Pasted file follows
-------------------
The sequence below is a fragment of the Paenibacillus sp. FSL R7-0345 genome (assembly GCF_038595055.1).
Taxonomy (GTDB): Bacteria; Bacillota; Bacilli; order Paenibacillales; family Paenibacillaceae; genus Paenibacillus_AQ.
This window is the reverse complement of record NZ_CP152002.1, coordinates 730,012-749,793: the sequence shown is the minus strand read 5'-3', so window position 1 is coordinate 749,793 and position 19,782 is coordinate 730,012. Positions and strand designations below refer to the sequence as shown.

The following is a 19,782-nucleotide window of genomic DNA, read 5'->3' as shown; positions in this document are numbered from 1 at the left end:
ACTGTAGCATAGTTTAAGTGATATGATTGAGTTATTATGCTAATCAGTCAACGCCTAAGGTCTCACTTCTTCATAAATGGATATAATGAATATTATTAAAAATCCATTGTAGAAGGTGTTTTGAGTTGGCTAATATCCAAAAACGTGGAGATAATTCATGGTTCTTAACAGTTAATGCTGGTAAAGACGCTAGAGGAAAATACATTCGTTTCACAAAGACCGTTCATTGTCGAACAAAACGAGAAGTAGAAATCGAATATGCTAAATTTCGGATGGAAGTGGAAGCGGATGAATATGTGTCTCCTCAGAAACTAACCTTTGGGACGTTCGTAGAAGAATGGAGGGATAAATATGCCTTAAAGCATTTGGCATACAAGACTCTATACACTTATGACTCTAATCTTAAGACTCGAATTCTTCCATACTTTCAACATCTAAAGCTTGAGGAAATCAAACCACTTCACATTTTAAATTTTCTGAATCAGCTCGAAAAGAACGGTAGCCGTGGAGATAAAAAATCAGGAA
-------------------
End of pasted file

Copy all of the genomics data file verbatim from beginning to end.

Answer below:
The sequence below is a fragment of the Paenibacillus sp. FSL R7-0345 genome (assembly GCF_038595055.1).
Taxonomy (GTDB): Bacteria; Bacillota; Bacilli; order Paenibacillales; family Paenibacillaceae; genus Paenibacillus_AQ.
This window is the reverse complement of record NZ_CP152002.1, coordinates 730,012-749,793: the sequence shown is the minus strand read 5'-3', so window position 1 is coordinate 749,793 and position 19,782 is coordinate 730,012. Positions and strand designations below refer to the sequence as shown.

The following is a 19,782-nucleotide window of genomic DNA, read 5'->3' as shown; positions in this document are numbered from 1 at the left end:
ACTGTAGCATAGTTTAAGTGATATGATTGAGTTATTATGCTAATCAGTCAACGCCTAAGGTCTCACTTCTTCATAAATGGATATAATGAATATTATTAAAAATCCATTGTAGAAGGTGTTTTGAGTTGGCTAATATCCAAAAACGTGGAGATAATTCATGGTTCTTAACAGTTAATGCTGGTAAAGACGCTAGAGGAAAATACATTCGTTTCACAAAGACCGTTCATTGTCGAACAAAACGAGAAGTAGAAATCGAATATGCTAAATTTCGGATGGAAGTGGAAGCGGATGAATATGTGTCTCCTCAGAAACTAACCTTTGGGACGTTCGTAGAAGAATGGAGGGATAAATATGCCTTAAAGCATTTGGCATACAAGACTCTATACACTTATGACTCTAATCTTAAGACTCGAATTCTTCCATACTTTCAACATCTAAAGCTTGAGGAAATCAAACCACTTCACATTTTAAATTTTCTGAATCAGCTCGAAAAGAACGGTAGCCGTGGAGATAAAAAATCAGGAA